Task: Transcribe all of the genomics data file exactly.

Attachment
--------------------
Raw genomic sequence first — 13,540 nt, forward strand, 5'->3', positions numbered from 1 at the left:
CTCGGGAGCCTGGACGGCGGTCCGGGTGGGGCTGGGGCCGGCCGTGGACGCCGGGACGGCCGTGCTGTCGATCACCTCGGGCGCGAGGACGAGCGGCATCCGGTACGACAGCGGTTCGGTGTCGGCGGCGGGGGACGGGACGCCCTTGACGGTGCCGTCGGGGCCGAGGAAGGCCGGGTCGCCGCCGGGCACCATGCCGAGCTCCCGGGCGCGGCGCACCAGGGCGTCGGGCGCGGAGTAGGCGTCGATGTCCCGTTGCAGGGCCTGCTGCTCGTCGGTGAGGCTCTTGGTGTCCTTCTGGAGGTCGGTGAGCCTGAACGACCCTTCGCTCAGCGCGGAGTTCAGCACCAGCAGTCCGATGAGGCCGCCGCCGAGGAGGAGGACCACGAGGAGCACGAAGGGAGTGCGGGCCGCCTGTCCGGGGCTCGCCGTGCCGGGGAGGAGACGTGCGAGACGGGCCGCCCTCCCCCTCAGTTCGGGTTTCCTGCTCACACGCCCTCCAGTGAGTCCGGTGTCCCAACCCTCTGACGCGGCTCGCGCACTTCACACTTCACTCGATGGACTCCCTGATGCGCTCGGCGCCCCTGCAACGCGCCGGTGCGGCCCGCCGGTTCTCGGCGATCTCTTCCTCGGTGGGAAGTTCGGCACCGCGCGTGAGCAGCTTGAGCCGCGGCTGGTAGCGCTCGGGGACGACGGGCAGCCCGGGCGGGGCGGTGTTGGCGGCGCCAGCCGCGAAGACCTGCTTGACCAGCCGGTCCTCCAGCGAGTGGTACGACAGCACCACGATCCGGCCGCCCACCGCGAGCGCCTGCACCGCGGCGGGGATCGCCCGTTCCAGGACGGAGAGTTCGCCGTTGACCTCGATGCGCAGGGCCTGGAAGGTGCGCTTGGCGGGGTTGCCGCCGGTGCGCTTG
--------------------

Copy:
Raw genomic sequence first — 13,540 nt, forward strand, 5'->3', positions numbered from 1 at the left:
CTCGGGAGCCTGGACGGCGGTCCGGGTGGGGCTGGGGCCGGCCGTGGACGCCGGGACGGCCGTGCTGTCGATCACCTCGGGCGCGAGGACGAGCGGCATCCGGTACGACAGCGGTTCGGTGTCGGCGGCGGGGGACGGGACGCCCTTGACGGTGCCGTCGGGGCCGAGGAAGGCCGGGTCGCCGCCGGGCACCATGCCGAGCTCCCGGGCGCGGCGCACCAGGGCGTCGGGCGCGGAGTAGGCGTCGATGTCCCGTTGCAGGGCCTGCTGCTCGTCGGTGAGGCTCTTGGTGTCCTTCTGGAGGTCGGTGAGCCTGAACGACCCTTCGCTCAGCGCGGAGTTCAGCACCAGCAGTCCGATGAGGCCGCCGCCGAGGAGGAGGACCACGAGGAGCACGAAGGGAGTGCGGGCCGCCTGTCCGGGGCTCGCCGTGCCGGGGAGGAGACGTGCGAGACGGGCCGCCCTCCCCCTCAGTTCGGGTTTCCTGCTCACACGCCCTCCAGTGAGTCCGGTGTCCCAACCCTCTGACGCGGCTCGCGCACTTCACACTTCACTCGATGGACTCCCTGATGCGCTCGGCGCCCCTGCAACGCGCCGGTGCGGCCCGCCGGTTCTCGGCGATCTCTTCCTCGGTGGGAAGTTCGGCACCGCGCGTGAGCAGCTTGAGCCGCGGCTGGTAGCGCTCGGGGACGACGGGCAGCCCGGGCGGGGCGGTGTTGGCGGCGCCAGCCGCGAAGACCTGCTTGACCAGCCGGTCCTCCAGCGAGTGGTACGACAGCACCACGATCCGGCCGCCCACCGCGAGCGCCTGCACCGCGGCGGGGATCGCCCGTTCCAGGACGGAGAGTTCGCCGTTGACCTCGATGCGCAGGGCCTGGAAGGTGCGCTTGGCGGGGTTGCCGCCGGTGCGCTTG